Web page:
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Authors: Marc Laidlaw

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BOOK: The Orchid Eater
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“I’ll bet
they get it,” Mike said. “Don’t you, guys?”

Around the
room, warming to his method as if by a closed-circuit telepathy from which Hawk
was excluded, the others began to nod. “Yeah, really, Hawk. It’ll never happen

“Right on.”

“Yeah, man,
we see what you’re saying.”

“Leave Sal
alone,” Hawk said.

“Sure, man.”

you say.”

“What he
does is between him and Heaven, all right? You guys aren’t the ones to pass
judgment on him. You should be worried about the judgment someone’s sure as
shit going to pass on you.”

“Amen to
that,” said Scott.

They all
struggled to their feet, realizing that the worst had passed.

“Can we get
a ride, Hawk?” Howard said.

With a surge
of relief, Mike realized that everyone was finally leaving. The house was
intact. He’d had a scare, but that was all. It wasn’t going to get any worse.
He never had to see any of these guys again. Monday he’d go back to Glantz
Appliances and doodle in the storeroom, hang out with Scott, figure out how he
was going to get laid. Everything would be the same as before.

He followed
them outside, switching on the carport light. Hawk’s Jeep was a sight, with a
huge chrome-plated cross for a hood ornament, a row of glowing Jesus figurines
on the dashboard, and verse from the Bible painted all over the sides. He was
embarrassed just seeing it on the same block where he lived.

Howard and
Craig clambered into the back, squeezing in beside Stoner. Dusty took the front
seat. Hawk slipped into the jeep and the motor roared to life, deafening Mike.

“Hey!” he
shouted. “What about my key?”

Hawk sucked
in his cheeks a little, giving Mike a look he couldn’t quite read. Maybe he
knew Mike had been fooling when he pretended to agree with the sermonette;
maybe Hawk wanted him to barbecue a few minutes longer over the coals of a
slow, hellish fire, which was what his dread felt like.

sorry,” Hawk said, “I almost forgot.”

Mike put his
hand out.

shrugged at the open palm. “What’s your name? Mike? I’m sorry, Mike, somebody
else has it now. Guy named Lupe, I think. You know him?”




Mike pushed
a piece of English muffin around his plate in a smear of egg yolk and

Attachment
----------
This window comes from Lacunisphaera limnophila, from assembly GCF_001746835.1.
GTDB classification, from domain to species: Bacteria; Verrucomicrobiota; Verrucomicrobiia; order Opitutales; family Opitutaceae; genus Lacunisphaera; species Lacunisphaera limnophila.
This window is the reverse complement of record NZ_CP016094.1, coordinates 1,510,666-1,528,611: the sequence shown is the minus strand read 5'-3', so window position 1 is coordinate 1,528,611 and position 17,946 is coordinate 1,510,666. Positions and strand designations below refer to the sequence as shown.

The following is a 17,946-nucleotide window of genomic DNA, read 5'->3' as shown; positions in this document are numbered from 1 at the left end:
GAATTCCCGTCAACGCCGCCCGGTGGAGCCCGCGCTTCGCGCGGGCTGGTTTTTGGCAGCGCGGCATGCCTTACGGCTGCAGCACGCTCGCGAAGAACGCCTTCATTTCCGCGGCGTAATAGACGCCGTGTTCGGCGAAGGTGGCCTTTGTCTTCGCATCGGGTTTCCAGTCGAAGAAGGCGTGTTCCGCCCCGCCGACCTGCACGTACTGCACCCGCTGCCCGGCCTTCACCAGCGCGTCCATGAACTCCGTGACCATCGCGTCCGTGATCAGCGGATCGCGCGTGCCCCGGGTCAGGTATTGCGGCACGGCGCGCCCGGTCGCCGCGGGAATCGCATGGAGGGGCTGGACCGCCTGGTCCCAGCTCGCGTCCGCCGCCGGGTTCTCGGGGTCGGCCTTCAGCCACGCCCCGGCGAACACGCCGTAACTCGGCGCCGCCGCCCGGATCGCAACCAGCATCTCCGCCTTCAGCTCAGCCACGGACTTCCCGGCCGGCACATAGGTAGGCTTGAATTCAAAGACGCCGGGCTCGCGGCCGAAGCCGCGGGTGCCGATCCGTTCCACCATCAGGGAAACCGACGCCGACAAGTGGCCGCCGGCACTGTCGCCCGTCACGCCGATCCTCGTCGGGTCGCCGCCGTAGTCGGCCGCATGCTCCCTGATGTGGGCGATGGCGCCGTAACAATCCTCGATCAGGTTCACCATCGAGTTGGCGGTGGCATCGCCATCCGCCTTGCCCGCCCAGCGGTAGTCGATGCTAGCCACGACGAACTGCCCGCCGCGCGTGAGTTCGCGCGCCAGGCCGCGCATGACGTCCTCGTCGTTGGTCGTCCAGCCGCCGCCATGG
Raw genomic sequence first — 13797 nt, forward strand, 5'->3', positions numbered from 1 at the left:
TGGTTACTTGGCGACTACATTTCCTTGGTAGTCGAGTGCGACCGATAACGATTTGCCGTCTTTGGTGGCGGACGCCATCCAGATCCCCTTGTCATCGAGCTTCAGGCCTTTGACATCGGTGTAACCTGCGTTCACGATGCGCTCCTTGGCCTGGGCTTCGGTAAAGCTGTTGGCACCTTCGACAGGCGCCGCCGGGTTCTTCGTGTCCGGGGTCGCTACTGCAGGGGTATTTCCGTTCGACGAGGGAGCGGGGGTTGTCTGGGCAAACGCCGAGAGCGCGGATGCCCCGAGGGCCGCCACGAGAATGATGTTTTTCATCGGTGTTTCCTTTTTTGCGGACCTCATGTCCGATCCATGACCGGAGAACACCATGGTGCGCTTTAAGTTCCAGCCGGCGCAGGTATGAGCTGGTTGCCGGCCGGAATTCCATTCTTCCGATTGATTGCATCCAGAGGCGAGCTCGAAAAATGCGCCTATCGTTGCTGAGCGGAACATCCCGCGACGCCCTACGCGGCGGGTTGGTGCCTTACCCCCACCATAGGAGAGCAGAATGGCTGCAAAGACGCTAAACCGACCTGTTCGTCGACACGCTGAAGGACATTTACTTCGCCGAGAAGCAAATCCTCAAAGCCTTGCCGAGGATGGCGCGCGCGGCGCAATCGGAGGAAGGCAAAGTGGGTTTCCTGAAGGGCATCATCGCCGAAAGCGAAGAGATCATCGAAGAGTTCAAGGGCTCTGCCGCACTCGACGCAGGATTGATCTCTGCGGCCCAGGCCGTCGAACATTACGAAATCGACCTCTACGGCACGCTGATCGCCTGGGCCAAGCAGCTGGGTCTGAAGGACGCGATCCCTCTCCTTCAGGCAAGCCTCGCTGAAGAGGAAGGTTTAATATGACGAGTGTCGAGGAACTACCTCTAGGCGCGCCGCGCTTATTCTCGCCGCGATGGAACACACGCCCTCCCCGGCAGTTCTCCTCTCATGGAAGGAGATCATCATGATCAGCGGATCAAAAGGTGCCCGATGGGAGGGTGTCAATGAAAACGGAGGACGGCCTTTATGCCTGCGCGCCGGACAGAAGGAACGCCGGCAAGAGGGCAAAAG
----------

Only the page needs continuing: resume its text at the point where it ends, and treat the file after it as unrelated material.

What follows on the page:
hollandaise sauce. Everything glistened sickeningly in the morning sun,
bouncing off utensils and the silver coffee pot a waitress had left on their
table. His eyes ached, his head throbbed. For about a year after the divorce,
when his mother had moved down to Bohemia Bay, he’d had frequent migraines.
He’d taught himself to relieve them with the aid of a cheap self-hypnosis
manual. Now he felt another coming on, the first in ages, like a hot needle
jabbing deep into his right eye. Scott said the brain had no nerve endings in
it, but something in there

“Are you
going to answer me?” his mother asked.

He avoided
her eyes under the pretext of shading his face. Their table, on the patio of
the Dumas P
re restaurant,
sat in direct sunlight.

“I already
said I’m sorry,” he replied.

That’s just great. We give
you a little responsibility . . .”

“We have
extra keys,” Jack interjected. Mike looked up at him sharply, surprised to
receive any support, least of all from Jack.

“That’s not
the point,” his mother said.

“What is the
point?” Mike said, sounding shrill and false in his own ears. “It fell out of
my pocket! What’s so irresponsible about that? I looked for it, but we were
hiking around in the hills. It could be anywhere.”

“Boys get
into these things,” Jack said. “Why don’t we just finish enjoying brunch before
we get back to packing. We already did a lot last night and this morning, Mike.
You and Ryan missed the worst of it.”

His mother
looked at him steadily, as if to say, This isn’t over. “Did you remember to
tell Mr. Glantz you need tomorrow off to help us move?”

stiffened, because he had forgotten.


“Yes!” he

“Don’t you
dare crab at me. You’ve gotten out of plenty of work already. I know you have a
job now, but so do we. Jack and I only have so much time to get this done—we
can’t loaf around all summer like you kids. What’s the problem, anyway? Didn’t
you get any sleep last night?”

“I slept
fine,” he said. “There’s nothing wrong. I’ve just got sort of a headache.”

She looked
dubious, as if she somehow suspected the real story. But there was no way she
could know—would ever know—unless he told her. Which he never would.

He and Scott
had slept on the floor of the moon room, in sleeping bags borrowed from Edgar.